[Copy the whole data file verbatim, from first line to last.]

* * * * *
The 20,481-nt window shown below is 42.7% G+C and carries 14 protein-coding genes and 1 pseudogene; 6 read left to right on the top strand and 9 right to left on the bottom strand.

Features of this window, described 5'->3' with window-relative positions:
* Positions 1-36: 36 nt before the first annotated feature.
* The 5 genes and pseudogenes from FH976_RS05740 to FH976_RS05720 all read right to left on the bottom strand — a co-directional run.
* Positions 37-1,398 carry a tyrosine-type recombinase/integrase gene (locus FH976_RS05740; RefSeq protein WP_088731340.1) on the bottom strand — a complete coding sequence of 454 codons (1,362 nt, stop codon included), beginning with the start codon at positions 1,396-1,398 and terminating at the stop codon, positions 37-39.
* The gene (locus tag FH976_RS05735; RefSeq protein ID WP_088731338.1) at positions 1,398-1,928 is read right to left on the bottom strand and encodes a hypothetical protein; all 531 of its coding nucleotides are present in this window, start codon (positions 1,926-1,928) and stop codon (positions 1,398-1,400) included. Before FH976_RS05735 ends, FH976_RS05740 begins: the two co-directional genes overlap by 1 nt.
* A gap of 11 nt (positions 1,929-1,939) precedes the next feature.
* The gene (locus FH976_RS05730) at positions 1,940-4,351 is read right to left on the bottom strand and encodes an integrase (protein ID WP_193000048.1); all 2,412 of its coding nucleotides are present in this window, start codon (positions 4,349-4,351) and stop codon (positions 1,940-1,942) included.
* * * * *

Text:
The 20,481-nt window shown below is 42.7% G+C and carries 14 protein-coding genes and 1 pseudogene; 6 read left to right on the top strand and 9 right to left on the bottom strand.

Features of this window, described 5'->3' with window-relative positions:
* Positions 1-36: 36 nt before the first annotated feature.
* The 5 genes and pseudogenes from FH976_RS05740 to FH976_RS05720 all read right to left on the bottom strand — a co-directional run.
* Positions 37-1,398 carry a tyrosine-type recombinase/integrase gene (locus FH976_RS05740; RefSeq protein WP_088731340.1) on the bottom strand — a complete coding sequence of 454 codons (1,362 nt, stop codon included), beginning with the start codon at positions 1,396-1,398 and terminating at the stop codon, positions 37-39.
* The gene (locus tag FH976_RS05735; RefSeq protein ID WP_088731338.1) at positions 1,398-1,928 is read right to left on the bottom strand and encodes a hypothetical protein; all 531 of its coding nucleotides are present in this window, start codon (positions 1,926-1,928) and stop codon (positions 1,398-1,400) included. Before FH976_RS05735 ends, FH976_RS05740 begins: the two co-directional genes overlap by 1 nt.
* A gap of 11 nt (positions 1,929-1,939) precedes the next feature.
* The gene (locus FH976_RS05730) at positions 1,940-4,351 is read right to left on the bottom strand and encodes an integrase (protein ID WP_193000048.1); all 2,412 of its coding nucleotides are present in this window, start codon (positions 4,349-4,351) and stop codon (positions 1,940-1,942) included.